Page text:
I Hate Canadian Nature Poetry; Or, Why I Didn’t Like Arleen Paré’s Governer-General-Award-Nominated Lake of Two Mountains

lakeWell, what a coincidence.  I was just finally sitting down today to write a review of Arleen Paré’s poetry collection Lake of Two Mountains and guess what popped up on my social media feed.  Paré has been nominated for  the Governer General’s award for poetry!  This is obviously fantastic news for Paré and for queer Canadian literature lovers—she’s one of two queer woman nominated for a GG this year (Mariko Tamaki is nominated in the children’s literature category).  (In other Canadian literary prize news, Shani Mootoo’s new novel Moving Forward Sideways Like a Crab was on the longlist for the Giller Prize, but failed to make the shortlist).  I’m always happy to see queer Canadian women nominated for the big awards, especially since they come with much-needed financial support!  So I am glad that Paré has been nominated.  This is despite the fact (gulp) that I didn’t really enjoy her book that much.

With full knowledge that some people (possibly more qualified than me) liked this book, here’s why it didn’t really do anything for me:

  1. CANADIAN. NATURE. POETRY. Except for very exceptional exceptions (am I allowed to use those two words together?), I just really don’t want to read any Canadian nature poetry ever again in my life. Maybe this is because I wrote a qualifying Ph.D. exam in Canadian literature and was forced to read way too many terrible poems by such racist douchebags as Duncan Campbell Scott. Paré actually quotes Archibald Lampman (a contemporary of Scott’s) in the epigraph to one of her poems! In any case, I think I’ve had my lifetime’s worth already.  I would never give a book like Lake of Two Mountains to a Canadian unless they told me they loved nature poetry, because it’s just the kind that most Canadians have been forced to read at some point in their years as a student: the kind of poetry that puts you to sleep, makes you think all poetry is boring, and stops you from reading any (Canadian) poetry ever again.  I’d like to surprise people with what kind of poetry  is being written in Canada today, not confirm their worst suspicions.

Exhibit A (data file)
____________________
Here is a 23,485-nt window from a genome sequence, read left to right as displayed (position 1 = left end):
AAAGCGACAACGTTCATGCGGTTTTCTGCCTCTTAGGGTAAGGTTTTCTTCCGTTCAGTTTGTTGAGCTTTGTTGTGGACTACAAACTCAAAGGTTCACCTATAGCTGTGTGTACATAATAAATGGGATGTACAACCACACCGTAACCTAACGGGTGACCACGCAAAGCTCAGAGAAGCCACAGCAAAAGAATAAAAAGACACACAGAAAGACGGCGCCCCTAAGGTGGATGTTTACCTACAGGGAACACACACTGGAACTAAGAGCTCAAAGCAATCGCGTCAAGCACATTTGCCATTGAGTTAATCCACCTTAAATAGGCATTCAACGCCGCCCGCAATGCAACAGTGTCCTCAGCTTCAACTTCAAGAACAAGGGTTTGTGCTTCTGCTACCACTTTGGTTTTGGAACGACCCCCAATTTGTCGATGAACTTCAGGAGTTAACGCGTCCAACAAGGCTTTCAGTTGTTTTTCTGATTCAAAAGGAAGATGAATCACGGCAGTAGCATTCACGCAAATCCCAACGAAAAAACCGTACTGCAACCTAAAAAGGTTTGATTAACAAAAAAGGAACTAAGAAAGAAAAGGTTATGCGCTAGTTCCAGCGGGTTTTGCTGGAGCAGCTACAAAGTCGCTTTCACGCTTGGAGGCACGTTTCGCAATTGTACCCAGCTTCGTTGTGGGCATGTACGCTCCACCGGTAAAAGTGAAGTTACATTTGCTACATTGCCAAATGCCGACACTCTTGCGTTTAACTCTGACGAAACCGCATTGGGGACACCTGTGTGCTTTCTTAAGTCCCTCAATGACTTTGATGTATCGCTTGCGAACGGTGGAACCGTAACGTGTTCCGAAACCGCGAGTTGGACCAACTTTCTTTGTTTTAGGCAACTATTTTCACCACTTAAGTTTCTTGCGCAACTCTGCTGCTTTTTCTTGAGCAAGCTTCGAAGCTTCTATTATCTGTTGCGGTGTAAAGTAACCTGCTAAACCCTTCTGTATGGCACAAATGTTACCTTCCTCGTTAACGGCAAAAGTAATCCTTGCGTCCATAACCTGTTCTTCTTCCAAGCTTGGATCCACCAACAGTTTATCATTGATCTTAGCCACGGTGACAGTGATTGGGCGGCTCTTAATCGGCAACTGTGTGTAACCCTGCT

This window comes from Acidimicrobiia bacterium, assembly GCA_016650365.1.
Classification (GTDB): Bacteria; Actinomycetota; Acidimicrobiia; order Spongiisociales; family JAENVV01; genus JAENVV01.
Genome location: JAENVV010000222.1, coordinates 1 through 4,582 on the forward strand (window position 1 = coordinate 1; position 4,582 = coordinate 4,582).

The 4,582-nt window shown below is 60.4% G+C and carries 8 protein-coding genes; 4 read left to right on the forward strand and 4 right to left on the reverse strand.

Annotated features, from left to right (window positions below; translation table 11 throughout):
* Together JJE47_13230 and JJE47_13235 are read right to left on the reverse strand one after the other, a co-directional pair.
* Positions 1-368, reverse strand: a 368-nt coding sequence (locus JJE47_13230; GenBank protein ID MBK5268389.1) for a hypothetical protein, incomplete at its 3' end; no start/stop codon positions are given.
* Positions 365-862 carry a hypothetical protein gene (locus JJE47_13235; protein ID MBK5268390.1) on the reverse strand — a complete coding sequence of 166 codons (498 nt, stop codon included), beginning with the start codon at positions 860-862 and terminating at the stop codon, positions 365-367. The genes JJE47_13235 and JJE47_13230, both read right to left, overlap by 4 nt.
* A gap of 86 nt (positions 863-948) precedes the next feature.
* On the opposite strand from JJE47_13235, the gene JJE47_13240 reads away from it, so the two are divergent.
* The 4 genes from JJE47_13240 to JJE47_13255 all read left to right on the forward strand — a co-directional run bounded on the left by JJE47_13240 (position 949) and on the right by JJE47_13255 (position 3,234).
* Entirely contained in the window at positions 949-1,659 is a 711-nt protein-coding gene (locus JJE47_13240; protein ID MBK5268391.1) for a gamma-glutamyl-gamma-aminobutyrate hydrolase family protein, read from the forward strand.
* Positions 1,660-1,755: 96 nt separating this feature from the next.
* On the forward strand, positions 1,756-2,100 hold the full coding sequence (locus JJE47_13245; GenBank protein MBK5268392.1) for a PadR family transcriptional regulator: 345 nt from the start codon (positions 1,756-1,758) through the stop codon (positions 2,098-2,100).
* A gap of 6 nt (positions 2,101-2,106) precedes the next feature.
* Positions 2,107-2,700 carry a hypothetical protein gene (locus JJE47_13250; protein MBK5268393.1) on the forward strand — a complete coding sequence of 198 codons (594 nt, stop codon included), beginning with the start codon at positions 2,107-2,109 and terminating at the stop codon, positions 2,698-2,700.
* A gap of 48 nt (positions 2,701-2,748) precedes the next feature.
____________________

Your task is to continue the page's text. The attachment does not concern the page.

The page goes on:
1. I have no emotional connection to rural Ontario and Quebec. So I can see how someone who does, especially to the lake country, might like these poems.  My personal connection to the lakes in Ontario is someone suggesting we go to the “beach” one day when I lived in London and bitter disappointment when I realized they meant the fucking lake and that the ocean wasn’t miraculously closer than I had somehow believed. I’m sorry, but the lake is NOT the beach!  Someone who went to the “cottage” in the summer would probably connect with these poems too.  Me?  The word cottage still sounds unbelievably snooty to me, but the Ontarians really don’t mean it that way.  But anyway, I much prefer how Nova Scotians say “the camp” or my go-to, “cabin.”  By the way, there’s quite an interesting old Globe and Mail article about the regional linguistic differences in Canada for that nature weekend getaway, if you’re nerdy like me and so inclined.
  1. Some parts of this collection made me feel like I was reading something that should have been titled “The Settler’s Lament.” Like this segment of the poem “Kanesatake”:

not that you live here but

would you leave if you had to

(your life being trespass)

and where would you go?

to Ireland’s south-west where your mother’s people are from

or to Antrim where your father’s father            or Glasgow

where your father was born

displacements and exile

this not being your people’s original place


can you go back

to where

you never have been?

I don’t know, this just sounds eerily like the kind of ignorant dumb-ass with settler-background saying today in response to Indigenous activism: “What am I supposed to do, go back to England?”  We’ve heard enough of settler perspectives on these issues; it’s time to listen to Indigenous people.